Scientists & Staff

Anantha Prasad

Research Ecologist
359 Main Road
Delaware, OH, 43015
Phone: 740-368-0103

Contact Anantha Prasad

Current Research

  • Modelling the dynamics of tree species response to various disturbances
  • Evaluating intraspecific variation in tree response by integrating demography and genetics

Research Interests

I am interested in understanding tree species demographic response at a macroecological scale and using ensemble and simulation models to predict future suitable habitats and colonization likelihoods. My current focus is to understand within-species variation by evaluating genetic, ecological and environmental differences among populations under various disturbance regimes using multiple modelling techniques.

Why This Research is Important

Forest health is being increasing affected by both natural and anthropogenic impacts resulting in changing forest landscapes. A comprehensive approach is needed to tackle forest management and conservation issues - for example, in addressing issues like assisted colonization of important tree species. My research focuses on an integrated, multi-stage modelling approach to address the challenge of forest health maintenance in the United States.

Featured Publications & Products

Publications & Products

Research Datasets

  • Peters, Matthew P.; Iverson, Louis R.; Prasad, Anantha M.; Matthews, Stephen N. 2019. DISTRIB-II: habitat suitability of eastern United States trees. Fort Collins, CO: Forest Service Research Data Archive.
  • Matthews, Stephen N.; Iverson, Louis R.; Peters, Matthew P.; Prasad, Anantha M. 2019. Climate change pressures for the conterminous United States: plant hardiness zones, heat zones, growing degree days, and cumulative drought severity. Fort Collins, CO: Forest Service Research Data Archive.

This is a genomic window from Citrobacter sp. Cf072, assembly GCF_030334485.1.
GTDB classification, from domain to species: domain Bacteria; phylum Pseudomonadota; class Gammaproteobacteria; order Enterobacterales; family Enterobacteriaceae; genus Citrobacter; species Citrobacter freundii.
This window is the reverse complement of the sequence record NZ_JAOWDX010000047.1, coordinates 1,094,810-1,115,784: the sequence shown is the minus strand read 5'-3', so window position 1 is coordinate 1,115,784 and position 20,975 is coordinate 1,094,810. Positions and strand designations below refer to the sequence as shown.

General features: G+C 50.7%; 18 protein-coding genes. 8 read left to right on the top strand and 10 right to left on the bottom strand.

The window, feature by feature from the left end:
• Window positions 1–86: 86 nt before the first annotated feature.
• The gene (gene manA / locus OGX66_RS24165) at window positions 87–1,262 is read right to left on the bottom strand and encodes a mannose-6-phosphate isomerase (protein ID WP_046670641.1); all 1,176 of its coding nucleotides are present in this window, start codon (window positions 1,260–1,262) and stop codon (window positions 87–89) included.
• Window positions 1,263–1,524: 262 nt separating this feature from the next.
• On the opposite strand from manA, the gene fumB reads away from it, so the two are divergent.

National Research Highlights

Combining FIA and NFI forest inventories of USA and Canada

Collaboration with Canadian Researchers Key to Shared Stewardship of Iconic Tree Species

Year: 2020

Tree inventory data typically are confined to national boundaries and differ in formats and objectives, thus limiting their use for studying species wide ranges. Northern Research Station scientists collaborated with their colleagues in Canada to overcome this barrier to predict current and future habitat quality and calculate colonization likelihoods. Scientists mapped combinations of habitat quality and colonization likelihoods to evaluate management options, including assisted migration.

Figure legend: These maps depict change in an index of drought severity for the period 2070-2099 under multiple climate scenarios. The maps show a large variationin potential drought throughout much of the conterminous US, mostly because of high uncertainty in future precipitation. Based on data from the RPA 2020 Assessment, the ‘warm wet’ figure represents a scenario with increased precipitation and less warming resulting from a relatively rapid reduction of greenhouse gases so that emissions peak ~2040. The ‘hot-wet’ scenario, also with rapid reduction of greenhouse gases, is wet but hot. The ‘hot-slightly dry’ scenario assumes continued current emissions levels for much of this century and is hot with slightly less precipitation, while the ‘hot-dry’ scenario is both dry and hot, resulting in the most severe drought conditions.

Mapping U.S. Drought Projections Helps Foresters Plan for Sustainability

Year: 2018

Droughts are natural disturbances that can cause negative effects on natural ecosystems and also have important social and economic consequences. Researchers are helping land managers prepare for changing climate conditions by developing projections of how drought may change in the future.

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Improving prediction of future habitat distributions under climate change by combining multiple habitat suitability models

Year: 2017

Future habitat distributions are usually forecast using a single model with a single response, such as tree species abundance. Combining multiple models, integrating multiple responses, and looking for consensus and average predictions results in more reliable assessment of future habitat suitability trends under climate warming.

Hemlock woolly adelgid (Adelges tsugae), Ovisacs on the underside of a branch. Michael Montgomery, U.S. Department of Agriculture Forest Service.

Combining Genetics and Environmental Analysis to Assess Conservation Options for Eastern Hemlock

Year: 2016

Eastern hemlock is currently facing a dual threat by the invasive insect hemlock wooly adelgid and anthropogenic climate change. Combining genetic information with distribution models under climate change helps better understand options for the conservation of this imperiled species.

Last modified: Monday, February 20, 2017